A STRONG stance against vegan extremists and Chinese ownership of Aussie farmland are main campaign points for Australian Conservatives Senate Candidate, Rikki Lambert.
Mr Lambert was formerly a staff member for the Family First party and has hopes of joining party leader, Corey Bernardi, in Canberra.
He took aim at vegan protesters acting on behalf of activist organisation, Aussie Farms, storming farming properties around the
“We need to revoke the charitable status of Aussie Farms because it is basically advocating for people to commit crime via trespass,” Mr Lambert said.
“We also need to know how the organisation is being financed for transparency.”
Mr Lambert said foreign ownership, particularly Chinese land interests in Australia, has been a regularly raised topic in his travels around regional SA.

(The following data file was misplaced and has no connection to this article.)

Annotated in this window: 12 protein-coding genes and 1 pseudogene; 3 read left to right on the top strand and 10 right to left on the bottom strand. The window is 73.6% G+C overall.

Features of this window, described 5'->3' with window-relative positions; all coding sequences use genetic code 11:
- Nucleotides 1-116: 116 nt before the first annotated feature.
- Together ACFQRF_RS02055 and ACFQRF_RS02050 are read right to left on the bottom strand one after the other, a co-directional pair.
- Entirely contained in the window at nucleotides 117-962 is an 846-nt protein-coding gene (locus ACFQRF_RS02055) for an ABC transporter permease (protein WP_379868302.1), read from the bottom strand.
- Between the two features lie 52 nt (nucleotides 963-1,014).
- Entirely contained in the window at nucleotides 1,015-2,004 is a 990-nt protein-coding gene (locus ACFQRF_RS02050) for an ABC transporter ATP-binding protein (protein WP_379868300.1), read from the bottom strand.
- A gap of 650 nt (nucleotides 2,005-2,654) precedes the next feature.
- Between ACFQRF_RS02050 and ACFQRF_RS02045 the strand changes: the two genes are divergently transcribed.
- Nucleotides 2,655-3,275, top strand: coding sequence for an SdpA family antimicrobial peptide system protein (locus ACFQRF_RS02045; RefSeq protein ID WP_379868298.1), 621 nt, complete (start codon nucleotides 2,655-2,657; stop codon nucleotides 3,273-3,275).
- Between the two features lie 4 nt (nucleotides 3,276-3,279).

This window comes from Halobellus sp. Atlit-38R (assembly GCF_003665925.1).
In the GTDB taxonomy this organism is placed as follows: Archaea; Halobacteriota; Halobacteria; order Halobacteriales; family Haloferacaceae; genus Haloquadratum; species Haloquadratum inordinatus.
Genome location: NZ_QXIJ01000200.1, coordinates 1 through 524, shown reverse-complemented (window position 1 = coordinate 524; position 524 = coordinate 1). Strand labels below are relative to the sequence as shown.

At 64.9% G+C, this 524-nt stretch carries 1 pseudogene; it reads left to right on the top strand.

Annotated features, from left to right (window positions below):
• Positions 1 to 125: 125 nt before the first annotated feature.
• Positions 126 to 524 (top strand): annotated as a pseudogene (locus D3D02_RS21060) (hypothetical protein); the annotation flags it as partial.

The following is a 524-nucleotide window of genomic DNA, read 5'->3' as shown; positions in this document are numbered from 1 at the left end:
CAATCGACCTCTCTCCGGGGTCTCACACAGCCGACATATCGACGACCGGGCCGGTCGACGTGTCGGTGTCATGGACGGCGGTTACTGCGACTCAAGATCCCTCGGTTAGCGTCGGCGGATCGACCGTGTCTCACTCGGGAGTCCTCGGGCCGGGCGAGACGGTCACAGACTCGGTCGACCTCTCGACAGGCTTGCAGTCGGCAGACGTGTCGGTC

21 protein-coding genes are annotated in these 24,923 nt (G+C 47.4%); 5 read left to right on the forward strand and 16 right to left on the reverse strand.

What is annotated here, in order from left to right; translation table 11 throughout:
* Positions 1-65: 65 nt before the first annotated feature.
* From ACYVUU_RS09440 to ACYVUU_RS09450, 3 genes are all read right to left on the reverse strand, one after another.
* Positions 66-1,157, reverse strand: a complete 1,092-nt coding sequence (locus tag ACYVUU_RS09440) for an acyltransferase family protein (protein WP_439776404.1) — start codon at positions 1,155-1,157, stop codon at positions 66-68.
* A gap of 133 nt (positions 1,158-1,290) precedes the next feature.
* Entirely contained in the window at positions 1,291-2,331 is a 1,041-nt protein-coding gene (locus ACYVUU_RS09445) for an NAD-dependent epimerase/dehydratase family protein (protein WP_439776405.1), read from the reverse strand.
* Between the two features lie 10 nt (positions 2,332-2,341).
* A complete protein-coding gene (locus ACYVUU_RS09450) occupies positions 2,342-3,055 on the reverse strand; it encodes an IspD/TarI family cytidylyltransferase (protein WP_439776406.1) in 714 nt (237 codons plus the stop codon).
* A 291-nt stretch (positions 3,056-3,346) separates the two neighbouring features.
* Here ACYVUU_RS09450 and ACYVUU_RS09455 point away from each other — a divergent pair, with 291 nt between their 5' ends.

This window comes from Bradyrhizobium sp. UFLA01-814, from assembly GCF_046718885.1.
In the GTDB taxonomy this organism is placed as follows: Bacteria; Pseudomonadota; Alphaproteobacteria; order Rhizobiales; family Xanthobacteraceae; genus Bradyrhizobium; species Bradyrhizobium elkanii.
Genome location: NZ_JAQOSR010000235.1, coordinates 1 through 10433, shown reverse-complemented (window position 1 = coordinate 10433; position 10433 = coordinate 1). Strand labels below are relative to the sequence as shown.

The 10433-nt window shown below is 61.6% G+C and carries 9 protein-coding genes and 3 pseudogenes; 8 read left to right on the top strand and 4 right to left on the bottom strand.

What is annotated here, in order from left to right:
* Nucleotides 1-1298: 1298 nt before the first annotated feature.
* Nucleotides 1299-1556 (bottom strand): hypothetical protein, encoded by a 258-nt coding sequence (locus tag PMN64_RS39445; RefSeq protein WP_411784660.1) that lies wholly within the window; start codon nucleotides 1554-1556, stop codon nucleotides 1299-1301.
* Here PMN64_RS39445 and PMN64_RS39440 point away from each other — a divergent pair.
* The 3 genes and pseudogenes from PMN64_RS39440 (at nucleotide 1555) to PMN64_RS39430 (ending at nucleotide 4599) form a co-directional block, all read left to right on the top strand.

He said foreign ownership isn’t the issue at heart but more so the non-reciprocal nature of Chinese investment in Australia.
“The agriculture sector has needed foreign investment to thrive but if you’re going to do it, it needs to be reciprocal,” Mr Lambert explained.
“The Chinese government is building its capacity to effectively export our water, and they’re not using it to grow food for our people.”
Mr Lambert will be after five to six per cent of the vote to crack the Senate but felt the Australian Conservatives could realistically achieve up to eight to 10 per cent.